Mark my words: 2009 will be the year of the affordable portable computer. Last year people showed that they were hungry for netbooks, but this year we'll see the birth of a new class of computer, an ultrathin laptop that can offer a little more than just basic performance. About a month ago, nVidia raised the stakes when it started to show off its Ion platform concept, an nVidia GeForce 9400M GPU married to an Intel Atom CPU on a tiny motherboard.
Earlier this week, for CES, AMD made its case with its new Neo mobile processors (code-named Yukon). Think of the Neo as a step up from Intel's Atom and a competitor to the Ion. AMD sees the Neo as part of a new class of ultraportable that could cost between $700 and $1400.
HP's Pavilion dv2 seems to be the poster child for the new AMD processor. The dv2 is fully loaded with features, all packed into a 11.50-by-9.45-by-0.93-inch, 3.8-pound magnesium-alloy frame--the most obvious feature being the 1.6-GHz AMD Athlon Neo MV-40 CPU. In addition, the dv2 hosts a full suite of external ports (three USB 2.0 ports, VGA, RJ-45/ethernet, headphone/line-out, microphone-in, a five-in-one digital media reader), Wi-Fi connectivity, and optional Gobi WWAN integration. I'm especially curious to see how well graphics from the ATI Mobility Radeon HD3410 GPU will look on the machine's 12.1-inch-diagonal, WXGA (1280 by 800) LED screen.
Via Vies for Position
Via, which claims to hold 10 to 15 percent of the netbook market, was one of the first companies to dip a toe into the budget-processor waters. The C7-M (certainly not a speedy CPU) showed up in a couple of lightweight laptops, such as the HP 2133, early last year. And this year a few more models will be coming stateside; at CES, spokespeople are promising that several new laptops based on the C7-M are on the way. That's rather ho-hum news--unless, of course, we get to see some slick new designs. For example, I'm hearing rumblings about a company, WonderMedia, that will have ARM-based mobile products using Via chip sets, devices that will be mostly a screen and a pull-down keyboard.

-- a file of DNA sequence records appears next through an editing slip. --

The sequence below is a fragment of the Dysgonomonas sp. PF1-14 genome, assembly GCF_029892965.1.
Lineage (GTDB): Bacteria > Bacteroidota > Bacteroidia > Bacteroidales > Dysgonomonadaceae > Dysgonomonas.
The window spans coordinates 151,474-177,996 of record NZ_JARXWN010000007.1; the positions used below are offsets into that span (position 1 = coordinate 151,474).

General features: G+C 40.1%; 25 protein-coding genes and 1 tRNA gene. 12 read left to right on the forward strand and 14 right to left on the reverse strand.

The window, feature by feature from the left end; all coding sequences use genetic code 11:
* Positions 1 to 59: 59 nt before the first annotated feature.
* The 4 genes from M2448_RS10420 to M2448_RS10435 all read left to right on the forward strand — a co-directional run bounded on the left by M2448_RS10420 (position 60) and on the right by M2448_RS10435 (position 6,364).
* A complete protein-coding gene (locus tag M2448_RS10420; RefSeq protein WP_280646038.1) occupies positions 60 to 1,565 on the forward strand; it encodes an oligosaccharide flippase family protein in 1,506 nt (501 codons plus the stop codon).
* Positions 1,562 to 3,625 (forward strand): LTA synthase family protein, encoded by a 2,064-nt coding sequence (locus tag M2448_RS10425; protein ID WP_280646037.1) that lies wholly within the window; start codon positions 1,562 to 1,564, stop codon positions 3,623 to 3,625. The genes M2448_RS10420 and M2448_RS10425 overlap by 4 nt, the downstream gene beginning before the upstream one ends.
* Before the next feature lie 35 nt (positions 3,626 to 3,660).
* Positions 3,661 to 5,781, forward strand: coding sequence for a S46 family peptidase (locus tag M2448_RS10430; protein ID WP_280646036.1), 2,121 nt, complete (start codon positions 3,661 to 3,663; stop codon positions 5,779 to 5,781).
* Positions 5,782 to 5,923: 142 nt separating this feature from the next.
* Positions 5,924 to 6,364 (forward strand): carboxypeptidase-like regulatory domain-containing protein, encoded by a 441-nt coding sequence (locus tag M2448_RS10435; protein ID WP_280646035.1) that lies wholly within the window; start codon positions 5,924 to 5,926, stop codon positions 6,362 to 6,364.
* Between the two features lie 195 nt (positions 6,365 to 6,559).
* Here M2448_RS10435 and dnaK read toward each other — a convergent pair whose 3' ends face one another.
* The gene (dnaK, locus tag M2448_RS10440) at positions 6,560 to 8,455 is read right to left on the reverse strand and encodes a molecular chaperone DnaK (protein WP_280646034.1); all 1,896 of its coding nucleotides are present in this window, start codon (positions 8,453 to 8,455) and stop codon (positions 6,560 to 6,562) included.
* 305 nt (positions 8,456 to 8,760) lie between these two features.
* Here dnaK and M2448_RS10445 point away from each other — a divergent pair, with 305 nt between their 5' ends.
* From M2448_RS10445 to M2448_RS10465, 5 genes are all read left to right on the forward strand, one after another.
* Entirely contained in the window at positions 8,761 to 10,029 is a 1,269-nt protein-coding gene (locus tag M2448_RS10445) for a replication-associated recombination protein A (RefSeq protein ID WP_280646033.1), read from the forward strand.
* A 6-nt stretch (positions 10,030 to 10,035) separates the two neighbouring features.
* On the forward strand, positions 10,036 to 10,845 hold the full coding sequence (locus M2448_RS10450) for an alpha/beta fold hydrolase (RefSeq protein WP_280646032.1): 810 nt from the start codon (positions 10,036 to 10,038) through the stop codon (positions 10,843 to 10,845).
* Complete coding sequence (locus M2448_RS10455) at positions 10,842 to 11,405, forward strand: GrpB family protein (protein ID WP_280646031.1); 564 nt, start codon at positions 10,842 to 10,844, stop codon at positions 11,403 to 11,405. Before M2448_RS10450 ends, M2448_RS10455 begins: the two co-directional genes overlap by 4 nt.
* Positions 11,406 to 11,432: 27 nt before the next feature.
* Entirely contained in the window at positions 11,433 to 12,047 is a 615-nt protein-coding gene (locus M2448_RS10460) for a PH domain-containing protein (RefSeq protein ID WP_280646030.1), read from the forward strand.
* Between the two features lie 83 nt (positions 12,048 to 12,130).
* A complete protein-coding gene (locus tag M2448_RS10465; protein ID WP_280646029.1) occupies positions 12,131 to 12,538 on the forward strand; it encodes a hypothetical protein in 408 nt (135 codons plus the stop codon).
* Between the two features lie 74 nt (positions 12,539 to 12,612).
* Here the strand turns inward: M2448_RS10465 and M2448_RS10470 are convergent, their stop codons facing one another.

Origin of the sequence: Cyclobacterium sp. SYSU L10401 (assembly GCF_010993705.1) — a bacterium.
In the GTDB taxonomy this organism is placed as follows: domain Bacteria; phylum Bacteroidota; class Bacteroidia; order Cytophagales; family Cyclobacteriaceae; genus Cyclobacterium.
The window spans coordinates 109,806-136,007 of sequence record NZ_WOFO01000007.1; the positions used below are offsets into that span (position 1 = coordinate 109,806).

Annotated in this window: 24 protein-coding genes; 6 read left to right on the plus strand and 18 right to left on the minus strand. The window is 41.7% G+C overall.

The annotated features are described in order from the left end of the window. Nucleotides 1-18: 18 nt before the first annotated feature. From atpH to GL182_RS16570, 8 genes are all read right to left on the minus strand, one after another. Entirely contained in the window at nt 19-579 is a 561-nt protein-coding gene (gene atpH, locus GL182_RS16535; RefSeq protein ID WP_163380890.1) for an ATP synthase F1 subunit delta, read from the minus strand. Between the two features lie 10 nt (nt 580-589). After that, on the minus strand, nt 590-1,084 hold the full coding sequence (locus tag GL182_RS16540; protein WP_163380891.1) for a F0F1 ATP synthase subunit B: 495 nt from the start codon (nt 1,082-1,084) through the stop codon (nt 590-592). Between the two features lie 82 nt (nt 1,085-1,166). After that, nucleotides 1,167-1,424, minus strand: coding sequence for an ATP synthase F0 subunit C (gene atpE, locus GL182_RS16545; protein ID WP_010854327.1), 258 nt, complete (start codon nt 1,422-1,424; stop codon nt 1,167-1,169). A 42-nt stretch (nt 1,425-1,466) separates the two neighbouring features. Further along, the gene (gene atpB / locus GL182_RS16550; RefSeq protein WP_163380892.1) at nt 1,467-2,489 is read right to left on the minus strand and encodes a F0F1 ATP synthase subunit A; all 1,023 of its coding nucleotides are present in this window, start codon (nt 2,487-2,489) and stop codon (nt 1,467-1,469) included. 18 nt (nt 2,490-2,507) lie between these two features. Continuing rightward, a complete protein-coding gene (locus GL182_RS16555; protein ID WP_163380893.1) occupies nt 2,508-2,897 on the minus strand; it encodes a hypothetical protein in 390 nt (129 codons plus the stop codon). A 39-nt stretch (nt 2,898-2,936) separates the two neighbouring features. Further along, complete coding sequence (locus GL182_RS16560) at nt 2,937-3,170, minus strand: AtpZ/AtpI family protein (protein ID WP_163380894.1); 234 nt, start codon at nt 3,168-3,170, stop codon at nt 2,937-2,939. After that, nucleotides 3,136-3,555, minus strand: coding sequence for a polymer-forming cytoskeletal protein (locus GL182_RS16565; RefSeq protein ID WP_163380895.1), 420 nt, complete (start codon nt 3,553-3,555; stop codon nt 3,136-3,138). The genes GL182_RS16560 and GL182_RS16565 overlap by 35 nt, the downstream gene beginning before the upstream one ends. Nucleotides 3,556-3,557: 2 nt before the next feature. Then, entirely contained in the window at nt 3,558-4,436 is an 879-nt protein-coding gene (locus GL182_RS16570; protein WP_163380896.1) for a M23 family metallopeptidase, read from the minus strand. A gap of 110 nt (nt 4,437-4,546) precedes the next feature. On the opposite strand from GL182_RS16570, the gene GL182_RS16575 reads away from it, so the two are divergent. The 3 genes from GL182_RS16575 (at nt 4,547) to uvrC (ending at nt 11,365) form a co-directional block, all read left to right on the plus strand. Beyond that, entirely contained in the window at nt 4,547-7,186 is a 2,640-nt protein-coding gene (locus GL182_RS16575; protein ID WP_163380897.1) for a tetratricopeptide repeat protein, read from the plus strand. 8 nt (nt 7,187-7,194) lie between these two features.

The slightly more exciting bit is seeing what Via's Nano platform can pull off. One machine on hand is Dr. Mobile's FreeStyle 1300n, which breaks netbook rules (as handed down by Microsoft until now) with a 11.3-inch, 1366-by-768-pixel screen. This little number will measure 11 by 7.8 by 0.9 inches, and promises to be, as Via's Timothy Brown says, a flagship product. It'll pack in WWAN support and be WiMax-ready, and the 1.3-GHz Nano CPU will be able to run Windows XP or, Via claims, Windows Vista Home Basic. (Sorry, but I still have painful memories of watching a C7-M slog through Vista on the HP 2133. I hope never to repeat that.)
As I mentioned earlier, AMD and Via are obviously far from alone in this market--who knows how long it will be before we see a couple vendors biting on nVidia's Ion platform? (I sure hope to see some vendors demoing units behind closed doors.) That leaves the big, blue, 800-pound gorilla squatting in the middle of the room. Intel currently owns the low-end space with the Atom processor, but no news of a next-gen mobile CPU is coming out of the company during CES. Intel is, however, more than happy to show off its Personal Area Network tech, My WiFi (the artist formerly known as "Cliffside"). This technology, already built into Centrino 2 chip sets, turns a laptop into an access point--perfect if you want to do something like sync your digital camera with your laptop. The good news here: You're just a firmware upgrade away.
For more product news, see our complete coverage of CES 2009.